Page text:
January 5, 2009
Reputation is NOT everything.
That is true for two reasons.
1. It can be lost
2. It can be false.
Two of the many painful lessons of the Madoff scandal are that a good reputation can be lost and or false.
It is hard for me to imagine that Mr. Madoff started out with the firm intention to defraud his friends and clients. The investigations and trial will reveal whether I am correct. I can imagine that at one moment, when some investments incurred a loss, he covered those losses by illegally depleting accounts of other investors, most probably expecting the market condition to improve and to be able "correct" the fraudulent transactions. Instead he must have found himself having to continue covering larger and larger losses until his operations became a Ponzi scheme.
Anyone's reputation that may have taken years or even a lifetime to build can be lost in one instant, by one single action. We are human and subject to errors in judgment and temptations to stray for the right path.
The fundament question for each one of us is who can we trust? Mr. Madoff had the best reputation one could imagine, yet it was not based on truth or reality. How do we know if someone's reputation is true? The cynic will say that you can trust no one but this is not a way to live and totally unrealistic. If we did not have some trust, we would never take an elevator, follow our doctor's advice or buy a product.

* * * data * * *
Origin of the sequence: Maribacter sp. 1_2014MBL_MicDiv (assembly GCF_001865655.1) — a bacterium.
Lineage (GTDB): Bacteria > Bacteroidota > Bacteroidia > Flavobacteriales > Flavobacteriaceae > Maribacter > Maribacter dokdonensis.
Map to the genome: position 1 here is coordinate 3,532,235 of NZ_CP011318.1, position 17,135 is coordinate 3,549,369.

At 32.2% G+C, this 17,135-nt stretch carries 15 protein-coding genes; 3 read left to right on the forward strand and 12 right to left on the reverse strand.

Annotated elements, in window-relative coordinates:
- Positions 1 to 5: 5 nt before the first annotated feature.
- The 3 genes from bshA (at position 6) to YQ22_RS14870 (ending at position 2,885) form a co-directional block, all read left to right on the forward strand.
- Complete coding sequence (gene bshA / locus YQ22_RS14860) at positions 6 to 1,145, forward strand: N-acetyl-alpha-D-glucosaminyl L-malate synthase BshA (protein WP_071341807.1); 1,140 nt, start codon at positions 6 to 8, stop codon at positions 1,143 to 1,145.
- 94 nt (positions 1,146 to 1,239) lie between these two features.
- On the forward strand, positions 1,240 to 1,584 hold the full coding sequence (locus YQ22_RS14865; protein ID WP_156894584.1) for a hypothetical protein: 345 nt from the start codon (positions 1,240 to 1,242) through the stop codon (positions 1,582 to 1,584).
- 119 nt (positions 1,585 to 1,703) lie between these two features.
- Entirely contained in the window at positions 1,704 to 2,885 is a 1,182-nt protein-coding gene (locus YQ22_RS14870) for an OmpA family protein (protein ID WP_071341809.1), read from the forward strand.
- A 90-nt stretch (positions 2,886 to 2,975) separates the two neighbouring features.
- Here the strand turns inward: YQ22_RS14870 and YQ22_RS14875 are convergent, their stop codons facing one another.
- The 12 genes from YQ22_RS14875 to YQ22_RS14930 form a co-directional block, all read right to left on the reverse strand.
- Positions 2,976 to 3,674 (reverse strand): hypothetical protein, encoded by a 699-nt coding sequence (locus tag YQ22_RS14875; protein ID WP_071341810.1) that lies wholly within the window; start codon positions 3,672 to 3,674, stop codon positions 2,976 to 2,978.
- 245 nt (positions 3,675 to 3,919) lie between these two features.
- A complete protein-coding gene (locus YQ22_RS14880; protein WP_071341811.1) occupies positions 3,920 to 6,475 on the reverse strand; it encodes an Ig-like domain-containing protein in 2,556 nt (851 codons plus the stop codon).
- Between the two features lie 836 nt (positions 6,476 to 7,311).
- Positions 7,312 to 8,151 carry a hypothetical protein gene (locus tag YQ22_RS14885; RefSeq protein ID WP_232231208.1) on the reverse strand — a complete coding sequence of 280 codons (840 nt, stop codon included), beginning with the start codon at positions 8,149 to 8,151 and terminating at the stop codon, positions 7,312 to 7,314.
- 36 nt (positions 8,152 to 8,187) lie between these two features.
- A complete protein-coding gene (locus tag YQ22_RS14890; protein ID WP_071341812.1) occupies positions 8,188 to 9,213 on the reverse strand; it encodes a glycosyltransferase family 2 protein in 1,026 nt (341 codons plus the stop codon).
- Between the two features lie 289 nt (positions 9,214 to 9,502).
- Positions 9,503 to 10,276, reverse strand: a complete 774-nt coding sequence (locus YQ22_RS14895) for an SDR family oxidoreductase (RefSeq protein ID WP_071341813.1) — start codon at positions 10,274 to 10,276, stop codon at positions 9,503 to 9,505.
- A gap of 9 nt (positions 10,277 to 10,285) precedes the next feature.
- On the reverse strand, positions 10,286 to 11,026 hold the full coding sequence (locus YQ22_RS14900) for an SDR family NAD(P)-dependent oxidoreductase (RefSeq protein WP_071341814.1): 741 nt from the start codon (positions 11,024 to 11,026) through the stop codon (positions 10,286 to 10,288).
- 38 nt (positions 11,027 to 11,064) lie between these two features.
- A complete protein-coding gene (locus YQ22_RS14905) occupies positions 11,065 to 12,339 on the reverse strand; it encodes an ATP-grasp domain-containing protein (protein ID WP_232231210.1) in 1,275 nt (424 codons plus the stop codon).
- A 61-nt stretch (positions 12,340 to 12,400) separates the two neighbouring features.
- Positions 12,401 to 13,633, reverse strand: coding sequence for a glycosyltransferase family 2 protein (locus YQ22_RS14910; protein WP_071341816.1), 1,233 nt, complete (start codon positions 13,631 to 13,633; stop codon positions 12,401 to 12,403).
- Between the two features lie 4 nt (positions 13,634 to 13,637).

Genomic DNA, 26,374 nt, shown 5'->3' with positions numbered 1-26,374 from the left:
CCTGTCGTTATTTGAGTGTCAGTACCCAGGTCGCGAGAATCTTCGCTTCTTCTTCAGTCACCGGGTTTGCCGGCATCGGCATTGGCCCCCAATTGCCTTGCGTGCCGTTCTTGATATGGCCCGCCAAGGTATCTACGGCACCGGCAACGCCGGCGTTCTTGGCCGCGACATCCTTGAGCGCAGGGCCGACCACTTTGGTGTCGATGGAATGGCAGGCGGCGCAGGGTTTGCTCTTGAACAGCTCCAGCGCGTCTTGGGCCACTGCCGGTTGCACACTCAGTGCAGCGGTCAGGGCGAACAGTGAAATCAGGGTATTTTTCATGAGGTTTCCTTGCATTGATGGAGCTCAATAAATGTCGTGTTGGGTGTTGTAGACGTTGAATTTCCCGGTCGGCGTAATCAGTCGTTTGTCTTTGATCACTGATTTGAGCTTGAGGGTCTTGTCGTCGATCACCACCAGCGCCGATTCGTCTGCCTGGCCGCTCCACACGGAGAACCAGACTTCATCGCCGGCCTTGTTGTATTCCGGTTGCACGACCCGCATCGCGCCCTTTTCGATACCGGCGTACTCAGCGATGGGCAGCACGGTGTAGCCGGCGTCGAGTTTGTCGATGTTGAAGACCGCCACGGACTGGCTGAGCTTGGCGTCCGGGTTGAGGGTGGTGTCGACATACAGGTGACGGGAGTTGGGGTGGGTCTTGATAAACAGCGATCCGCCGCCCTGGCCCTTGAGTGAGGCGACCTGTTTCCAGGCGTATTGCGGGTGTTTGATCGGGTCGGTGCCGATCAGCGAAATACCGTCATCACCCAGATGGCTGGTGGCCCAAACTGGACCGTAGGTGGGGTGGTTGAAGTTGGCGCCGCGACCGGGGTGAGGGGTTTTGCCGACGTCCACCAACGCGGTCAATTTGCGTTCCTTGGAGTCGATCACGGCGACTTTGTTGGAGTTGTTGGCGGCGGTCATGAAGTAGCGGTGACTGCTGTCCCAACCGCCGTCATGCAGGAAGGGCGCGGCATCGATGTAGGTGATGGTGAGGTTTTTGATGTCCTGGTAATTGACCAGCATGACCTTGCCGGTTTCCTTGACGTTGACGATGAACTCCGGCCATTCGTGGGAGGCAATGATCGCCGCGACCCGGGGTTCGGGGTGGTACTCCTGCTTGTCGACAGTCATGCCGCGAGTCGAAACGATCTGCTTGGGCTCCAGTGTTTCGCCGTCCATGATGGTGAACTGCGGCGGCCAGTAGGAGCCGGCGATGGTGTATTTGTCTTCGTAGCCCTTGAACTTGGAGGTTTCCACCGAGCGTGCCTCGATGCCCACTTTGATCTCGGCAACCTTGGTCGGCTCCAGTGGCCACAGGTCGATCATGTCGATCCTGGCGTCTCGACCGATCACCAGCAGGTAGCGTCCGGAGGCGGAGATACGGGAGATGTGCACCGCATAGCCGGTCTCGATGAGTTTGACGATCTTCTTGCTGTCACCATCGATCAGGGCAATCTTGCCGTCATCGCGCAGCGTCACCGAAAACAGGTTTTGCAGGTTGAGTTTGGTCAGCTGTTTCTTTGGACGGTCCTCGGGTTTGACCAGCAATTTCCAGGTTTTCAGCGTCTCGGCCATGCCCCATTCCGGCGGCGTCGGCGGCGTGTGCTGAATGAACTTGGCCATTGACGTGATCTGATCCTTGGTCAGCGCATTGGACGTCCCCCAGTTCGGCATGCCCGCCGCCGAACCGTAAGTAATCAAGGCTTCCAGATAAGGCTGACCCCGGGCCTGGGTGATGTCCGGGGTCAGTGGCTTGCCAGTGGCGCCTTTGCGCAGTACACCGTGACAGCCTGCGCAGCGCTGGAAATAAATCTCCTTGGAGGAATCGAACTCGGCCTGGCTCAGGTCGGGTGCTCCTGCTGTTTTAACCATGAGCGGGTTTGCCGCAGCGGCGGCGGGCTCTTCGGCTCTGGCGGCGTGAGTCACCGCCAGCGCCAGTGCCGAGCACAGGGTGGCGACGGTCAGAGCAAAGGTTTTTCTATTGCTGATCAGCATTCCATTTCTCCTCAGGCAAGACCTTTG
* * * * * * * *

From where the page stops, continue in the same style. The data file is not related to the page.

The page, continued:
We should trust and verify. We should demand transparency even when we trust. I have a friend and attorney who told me that he was representing the managers of a multi-million dollar fund. They considered investing with Mr. Madoff and went to see him with specific questions as to how and where investments were made. They were not given the answers they were looking for and decided to walk away. I am sure many of Madoff's victims wished they had done the same.
George Henrik von Wright, the Finish philosopher was right when he said:
"Society is becoming less and less transparent. People no longer know where decisions that substantially affect their lives are taken, nor by whom, nor how."